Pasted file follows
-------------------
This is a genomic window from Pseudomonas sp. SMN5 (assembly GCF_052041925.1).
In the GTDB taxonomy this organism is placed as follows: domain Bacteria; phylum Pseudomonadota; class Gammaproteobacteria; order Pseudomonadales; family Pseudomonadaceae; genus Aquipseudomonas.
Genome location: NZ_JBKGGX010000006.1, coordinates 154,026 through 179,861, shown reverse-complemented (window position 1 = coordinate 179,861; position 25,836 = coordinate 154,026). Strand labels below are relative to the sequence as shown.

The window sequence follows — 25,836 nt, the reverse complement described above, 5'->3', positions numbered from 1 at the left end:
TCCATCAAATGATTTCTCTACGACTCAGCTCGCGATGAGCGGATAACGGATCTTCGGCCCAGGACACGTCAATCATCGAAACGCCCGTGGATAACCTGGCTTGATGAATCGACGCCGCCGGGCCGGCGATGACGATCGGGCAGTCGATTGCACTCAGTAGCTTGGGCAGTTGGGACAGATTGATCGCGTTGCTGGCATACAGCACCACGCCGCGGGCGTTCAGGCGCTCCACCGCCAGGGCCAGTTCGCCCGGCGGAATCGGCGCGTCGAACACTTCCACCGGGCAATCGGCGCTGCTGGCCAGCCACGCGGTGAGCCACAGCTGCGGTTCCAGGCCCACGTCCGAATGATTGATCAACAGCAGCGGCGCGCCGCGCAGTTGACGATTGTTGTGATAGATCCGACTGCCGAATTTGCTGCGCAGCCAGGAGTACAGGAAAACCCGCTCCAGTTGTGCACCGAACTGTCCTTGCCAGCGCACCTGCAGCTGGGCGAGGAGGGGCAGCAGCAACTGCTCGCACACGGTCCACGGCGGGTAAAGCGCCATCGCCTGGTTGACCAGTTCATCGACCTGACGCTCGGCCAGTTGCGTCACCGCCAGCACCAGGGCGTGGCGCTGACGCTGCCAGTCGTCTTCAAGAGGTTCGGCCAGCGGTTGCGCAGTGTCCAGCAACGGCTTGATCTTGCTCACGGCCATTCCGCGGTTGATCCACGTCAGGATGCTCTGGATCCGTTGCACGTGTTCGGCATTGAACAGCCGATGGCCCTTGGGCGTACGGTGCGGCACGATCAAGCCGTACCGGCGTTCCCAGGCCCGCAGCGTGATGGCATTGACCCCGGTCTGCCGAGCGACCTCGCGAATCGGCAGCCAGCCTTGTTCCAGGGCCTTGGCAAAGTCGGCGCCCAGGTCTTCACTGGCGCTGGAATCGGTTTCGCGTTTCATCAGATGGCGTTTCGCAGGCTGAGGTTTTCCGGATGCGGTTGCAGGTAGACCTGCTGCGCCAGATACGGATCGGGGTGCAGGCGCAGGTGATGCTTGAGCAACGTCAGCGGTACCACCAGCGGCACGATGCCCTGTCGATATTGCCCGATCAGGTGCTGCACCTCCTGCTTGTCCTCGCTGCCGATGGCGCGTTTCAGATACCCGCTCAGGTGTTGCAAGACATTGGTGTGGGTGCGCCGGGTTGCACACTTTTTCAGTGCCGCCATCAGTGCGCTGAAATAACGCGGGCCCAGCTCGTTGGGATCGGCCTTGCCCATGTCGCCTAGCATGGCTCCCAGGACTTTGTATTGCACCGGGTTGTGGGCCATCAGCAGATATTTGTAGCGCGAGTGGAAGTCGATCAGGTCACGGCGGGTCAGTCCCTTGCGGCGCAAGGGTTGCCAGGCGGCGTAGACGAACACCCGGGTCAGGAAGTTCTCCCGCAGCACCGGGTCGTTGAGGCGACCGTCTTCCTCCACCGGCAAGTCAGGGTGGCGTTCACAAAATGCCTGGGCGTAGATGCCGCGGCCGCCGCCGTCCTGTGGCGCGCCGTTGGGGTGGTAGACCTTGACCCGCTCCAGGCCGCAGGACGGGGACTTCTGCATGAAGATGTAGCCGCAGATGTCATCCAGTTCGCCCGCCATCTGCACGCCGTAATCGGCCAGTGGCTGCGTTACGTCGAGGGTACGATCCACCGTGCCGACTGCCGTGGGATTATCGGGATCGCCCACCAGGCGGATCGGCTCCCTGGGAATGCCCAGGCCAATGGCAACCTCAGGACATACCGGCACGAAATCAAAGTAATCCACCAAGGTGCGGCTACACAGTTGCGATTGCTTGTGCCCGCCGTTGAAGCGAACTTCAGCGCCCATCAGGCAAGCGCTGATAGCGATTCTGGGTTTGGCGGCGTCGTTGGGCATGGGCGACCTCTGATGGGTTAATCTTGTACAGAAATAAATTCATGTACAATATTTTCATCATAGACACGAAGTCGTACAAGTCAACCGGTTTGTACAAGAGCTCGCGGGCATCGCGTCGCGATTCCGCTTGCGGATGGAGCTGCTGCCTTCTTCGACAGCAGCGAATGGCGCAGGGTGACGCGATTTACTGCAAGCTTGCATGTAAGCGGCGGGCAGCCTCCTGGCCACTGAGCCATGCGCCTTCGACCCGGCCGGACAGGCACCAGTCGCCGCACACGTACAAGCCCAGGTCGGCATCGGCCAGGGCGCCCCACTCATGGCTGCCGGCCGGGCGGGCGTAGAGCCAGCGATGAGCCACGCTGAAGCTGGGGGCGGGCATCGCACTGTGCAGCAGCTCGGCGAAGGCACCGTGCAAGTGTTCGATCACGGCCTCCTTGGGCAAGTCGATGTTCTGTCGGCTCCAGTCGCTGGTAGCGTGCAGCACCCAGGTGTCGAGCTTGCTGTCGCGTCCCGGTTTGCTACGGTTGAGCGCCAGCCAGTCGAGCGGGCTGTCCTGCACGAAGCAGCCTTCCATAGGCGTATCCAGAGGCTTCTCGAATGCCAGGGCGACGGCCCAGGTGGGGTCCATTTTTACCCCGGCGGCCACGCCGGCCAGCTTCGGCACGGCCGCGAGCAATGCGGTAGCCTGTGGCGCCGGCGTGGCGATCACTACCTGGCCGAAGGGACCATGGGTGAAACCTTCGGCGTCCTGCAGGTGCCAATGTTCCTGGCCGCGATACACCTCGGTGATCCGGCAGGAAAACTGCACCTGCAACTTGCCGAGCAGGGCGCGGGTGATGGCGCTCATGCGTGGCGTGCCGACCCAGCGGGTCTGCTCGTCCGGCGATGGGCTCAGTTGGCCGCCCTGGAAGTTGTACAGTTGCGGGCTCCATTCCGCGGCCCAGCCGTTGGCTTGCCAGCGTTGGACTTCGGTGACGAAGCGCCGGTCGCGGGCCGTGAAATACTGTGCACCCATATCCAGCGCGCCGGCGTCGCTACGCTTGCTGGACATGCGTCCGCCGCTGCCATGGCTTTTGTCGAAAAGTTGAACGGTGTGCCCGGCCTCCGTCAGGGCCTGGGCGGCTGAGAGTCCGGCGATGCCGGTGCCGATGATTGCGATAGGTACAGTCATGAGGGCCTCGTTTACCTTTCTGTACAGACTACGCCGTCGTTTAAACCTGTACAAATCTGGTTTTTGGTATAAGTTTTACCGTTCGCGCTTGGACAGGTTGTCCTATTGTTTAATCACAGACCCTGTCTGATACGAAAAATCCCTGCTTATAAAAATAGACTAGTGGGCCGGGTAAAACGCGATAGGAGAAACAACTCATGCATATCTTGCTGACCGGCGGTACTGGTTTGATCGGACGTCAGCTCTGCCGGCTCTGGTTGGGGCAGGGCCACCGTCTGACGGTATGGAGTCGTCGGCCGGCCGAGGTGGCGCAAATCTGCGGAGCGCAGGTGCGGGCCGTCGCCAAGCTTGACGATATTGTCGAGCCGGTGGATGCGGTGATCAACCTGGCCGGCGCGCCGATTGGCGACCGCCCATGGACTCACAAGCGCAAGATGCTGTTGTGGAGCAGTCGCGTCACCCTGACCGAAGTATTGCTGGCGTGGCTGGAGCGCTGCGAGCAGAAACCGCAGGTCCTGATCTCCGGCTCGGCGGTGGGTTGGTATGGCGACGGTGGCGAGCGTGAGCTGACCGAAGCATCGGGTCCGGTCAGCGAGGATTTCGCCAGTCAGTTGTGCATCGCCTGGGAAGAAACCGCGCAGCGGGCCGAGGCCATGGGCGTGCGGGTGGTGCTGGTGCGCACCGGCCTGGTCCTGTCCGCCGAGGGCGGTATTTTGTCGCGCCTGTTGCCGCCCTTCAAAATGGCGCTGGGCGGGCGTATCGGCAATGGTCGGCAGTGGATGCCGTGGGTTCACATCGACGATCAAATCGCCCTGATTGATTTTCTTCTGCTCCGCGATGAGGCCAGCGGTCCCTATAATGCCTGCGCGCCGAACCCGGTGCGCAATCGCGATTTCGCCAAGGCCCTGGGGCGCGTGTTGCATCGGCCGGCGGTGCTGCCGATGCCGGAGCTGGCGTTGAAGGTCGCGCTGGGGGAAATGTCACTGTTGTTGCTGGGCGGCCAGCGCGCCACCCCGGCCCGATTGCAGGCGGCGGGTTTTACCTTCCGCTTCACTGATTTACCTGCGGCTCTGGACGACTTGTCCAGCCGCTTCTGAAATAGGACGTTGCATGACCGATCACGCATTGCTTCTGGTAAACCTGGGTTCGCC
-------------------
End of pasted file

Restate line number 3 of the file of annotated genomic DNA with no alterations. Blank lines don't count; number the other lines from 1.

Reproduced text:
Genome location: NZ_JBKGGX010000006.1, coordinates 154,026 through 179,861, shown reverse-complemented (window position 1 = coordinate 179,861; position 25,836 = coordinate 154,026). Strand labels below are relative to the sequence as shown.